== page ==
If you live in or have been to Baguio City in Benguet, you’ve probably heard of or visited Narda’s Handwoven Arts and Crafts, a Benguet institution. The company is named after its founder, Leonarda “Narda” Capuyan, an Igorot entrepreneur who helped popularize Cordillera’s woven fabrics locally and overseas in the 1970s.
Part of Narda’s secret to staying relevant through the decades is its willingness to experiment with design while adhering to Cordillera weaving traditions. “My mom was able to come up with contemporary designs that can be used by most households and most women and men,” says Lucia Capuyan-Catanes, Narda’s Creative Director and Manager for Research and Development. “We try to keep on improving our products and improving design so that people will still be interested in buying them.”
One of the company’s latest products is Narda’s Naturals, a line of naturally dyed products using cloth made from local fiber. Though the line was launched in 2016, Capuyan-Catanes says that the idea was actually brought up as early as 2003.
The company worked with the Philippine Textile Research Institute (PTRI), who sent representatives to the weaving facility to find out what local plants they could use as dyes and train them on the dyeing process. They settled on turmeric, which gave out an orange hue; cogon, which turned the cloth yellow; and mahogany, which came out brown. Annatto (achuete) and indigo would later be added to this list.
The plants used for the dyes are either grown in or foraged around Narda’s farm in Benguet. They are concentrating on indigo, in particular, because of a lack of supply in the Philippines. The varieties they currently grow are from Laos and Taiwan. “Our goal for the past two years is to plant and plant and plant until we have enough,” Capuyan-Catanes says.
Narda’s also works with the Fiber Industry Development Authority (FIDA), who connected them to local fiber suppliers such as cotton growers in Ilocos. “We buy the fiber through FIDA from the farmers and it is sent down to Manila for processing at PTRI to make into yarn,” Capuyan-Catanes says. “PTRI mixes it with either abaca or pineapple fiber so we have different kinds of yarns in different blends—cotton abaca, cotton pineapple.”
Using natural dyes is more difficult and more expensive than using chemical ones. “It’s labor intensive, especially when compared to using chemical or even environmentally friendly dyes, where you weigh the powder and mix it into your recipe to get the colors you want,” Capuyan-Catanes explains.
With natural dyes, the process is more involved because it starts with the farmer, who cultivates and harvests the plant, or in the cases of mahogany and cogon, with the foragers.
Next, the plant materials have to be turned into dyes. This can involve chopping them up or pounding them, then boiling and straining them before using them to dye the thread. About five kilos of turmeric, for example, is needed to be processed in this way to dye 30-40 yards of cloth. Cogon, meanwhile, has to be stewed for three hours to get the desired color. They also use natural souring agents such as mangoes and tamarind to fix the dye onto the thread. “It’s more expensive, but if you’re trying to provide a livelihood, it’s also nice because you employ more people.”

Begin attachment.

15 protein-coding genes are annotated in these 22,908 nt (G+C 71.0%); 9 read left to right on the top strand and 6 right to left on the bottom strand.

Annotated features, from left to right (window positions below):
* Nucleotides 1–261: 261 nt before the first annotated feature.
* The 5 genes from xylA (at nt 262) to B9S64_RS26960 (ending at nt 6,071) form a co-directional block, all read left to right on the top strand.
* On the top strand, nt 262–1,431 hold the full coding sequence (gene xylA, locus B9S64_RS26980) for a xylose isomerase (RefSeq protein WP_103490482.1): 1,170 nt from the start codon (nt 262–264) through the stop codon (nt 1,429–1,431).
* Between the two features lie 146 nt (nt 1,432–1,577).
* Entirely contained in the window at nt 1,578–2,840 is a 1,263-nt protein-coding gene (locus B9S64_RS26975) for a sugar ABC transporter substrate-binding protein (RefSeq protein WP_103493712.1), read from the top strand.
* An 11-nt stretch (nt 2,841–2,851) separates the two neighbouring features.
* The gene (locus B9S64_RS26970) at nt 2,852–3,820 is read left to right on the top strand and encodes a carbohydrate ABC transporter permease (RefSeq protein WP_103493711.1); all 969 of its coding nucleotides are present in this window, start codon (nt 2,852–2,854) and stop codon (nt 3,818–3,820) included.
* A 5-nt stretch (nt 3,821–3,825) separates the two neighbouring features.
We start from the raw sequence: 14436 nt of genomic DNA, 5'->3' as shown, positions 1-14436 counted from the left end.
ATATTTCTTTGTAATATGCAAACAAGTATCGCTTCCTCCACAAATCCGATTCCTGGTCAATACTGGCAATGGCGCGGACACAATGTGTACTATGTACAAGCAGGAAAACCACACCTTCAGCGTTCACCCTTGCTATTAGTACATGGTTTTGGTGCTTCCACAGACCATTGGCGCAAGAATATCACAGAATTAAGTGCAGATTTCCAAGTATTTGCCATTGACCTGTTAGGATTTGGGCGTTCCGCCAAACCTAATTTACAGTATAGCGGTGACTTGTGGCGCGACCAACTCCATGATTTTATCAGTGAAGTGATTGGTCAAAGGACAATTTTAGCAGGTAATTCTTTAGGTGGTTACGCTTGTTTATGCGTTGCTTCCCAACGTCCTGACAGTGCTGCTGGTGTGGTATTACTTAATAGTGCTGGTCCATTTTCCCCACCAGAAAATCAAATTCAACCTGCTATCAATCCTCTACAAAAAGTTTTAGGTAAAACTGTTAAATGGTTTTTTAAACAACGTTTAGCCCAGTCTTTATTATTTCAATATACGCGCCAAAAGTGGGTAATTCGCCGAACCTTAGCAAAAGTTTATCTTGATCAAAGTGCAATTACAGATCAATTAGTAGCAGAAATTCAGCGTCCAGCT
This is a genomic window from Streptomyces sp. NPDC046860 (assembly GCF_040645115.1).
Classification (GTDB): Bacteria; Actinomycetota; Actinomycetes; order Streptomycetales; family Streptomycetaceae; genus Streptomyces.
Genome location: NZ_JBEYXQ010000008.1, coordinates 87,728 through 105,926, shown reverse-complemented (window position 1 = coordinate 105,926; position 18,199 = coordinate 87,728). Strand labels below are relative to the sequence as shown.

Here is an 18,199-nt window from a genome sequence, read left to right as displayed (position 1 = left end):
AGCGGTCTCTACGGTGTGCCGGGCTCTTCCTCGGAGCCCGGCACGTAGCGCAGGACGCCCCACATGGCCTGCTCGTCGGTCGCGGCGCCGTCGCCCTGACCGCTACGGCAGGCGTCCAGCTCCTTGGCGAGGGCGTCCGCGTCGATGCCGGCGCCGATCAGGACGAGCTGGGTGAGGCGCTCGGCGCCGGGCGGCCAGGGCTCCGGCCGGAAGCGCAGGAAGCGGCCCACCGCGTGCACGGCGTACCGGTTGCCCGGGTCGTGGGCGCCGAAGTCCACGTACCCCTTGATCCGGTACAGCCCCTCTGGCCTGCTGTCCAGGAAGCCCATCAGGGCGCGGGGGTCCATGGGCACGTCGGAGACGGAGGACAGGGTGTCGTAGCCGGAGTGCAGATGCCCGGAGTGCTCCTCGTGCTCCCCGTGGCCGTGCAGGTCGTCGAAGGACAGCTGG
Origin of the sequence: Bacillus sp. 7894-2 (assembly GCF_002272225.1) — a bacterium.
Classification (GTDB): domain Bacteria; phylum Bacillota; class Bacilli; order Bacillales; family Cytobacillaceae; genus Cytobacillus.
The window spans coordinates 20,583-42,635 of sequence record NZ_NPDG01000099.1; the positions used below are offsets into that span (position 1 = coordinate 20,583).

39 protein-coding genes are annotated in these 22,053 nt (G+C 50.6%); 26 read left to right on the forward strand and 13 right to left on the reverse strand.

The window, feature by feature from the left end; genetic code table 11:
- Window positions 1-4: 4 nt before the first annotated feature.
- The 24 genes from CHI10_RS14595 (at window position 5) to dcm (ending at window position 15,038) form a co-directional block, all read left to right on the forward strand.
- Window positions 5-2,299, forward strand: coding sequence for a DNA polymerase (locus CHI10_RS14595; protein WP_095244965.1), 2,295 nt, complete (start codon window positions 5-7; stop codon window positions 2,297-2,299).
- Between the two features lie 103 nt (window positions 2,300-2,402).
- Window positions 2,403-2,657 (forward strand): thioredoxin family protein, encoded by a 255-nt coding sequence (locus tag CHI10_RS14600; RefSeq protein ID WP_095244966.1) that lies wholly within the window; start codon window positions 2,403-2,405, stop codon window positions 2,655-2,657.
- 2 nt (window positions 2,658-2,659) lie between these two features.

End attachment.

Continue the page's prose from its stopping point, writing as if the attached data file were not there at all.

An appreciative clientele
It looks like the 13 year wait to launch the line was worth it, because, especially nowadays, green living has become mainstream. “Now more people are aware of what they buy, how it’s made, it’s effects on the environment, so it has opened up more markets for us,” Capuyan-Catanes says. “Although it’s more expensive, it also gives us more attention.”
That said, the people who buy Narda’s Naturals still tend to be specialized, as more people are still drawn to the company’s products that use brighter eco-friendly conventional dyes. “At least it widens our market,” Capuyan-Catanes says.
Because everything is handmade and hand woven, no two items will be exactly alike. And because everything is dependent on harvests, a steady supply of dye isn’t always guaranteed.
“We tell (buyers)ahead of time that we cannot make exactly the same thing… There (will be) slight changes,” Capuyan-Catanes says. “We only accept what we can make. We cannot promise… We are limited to what we can (produce).”
Narda’s next project is to produce its own fiber. “It will really give more jobs to people,” Capuyan-Catanes says, adding that though the company sells a lot of fashion items, Narda’s main goal is to produce and sell textile. “We want to mass produce textile for designers for clothing apparel (and) household items. (Our goal is to) get more clothing manufacturers to incorporate handwoven textile into their lines. (Then) we can just keep on weaving and weaving and weaving.”
And if they can do this sustainably, all the more better. “We really need to think about how we’ll protect the earth for our future children and our grandchildren,” Capuyan-Catanes says, “We all have to pitch in.”
Photos courtesy of Narda’s Handwoven Arts and Crafts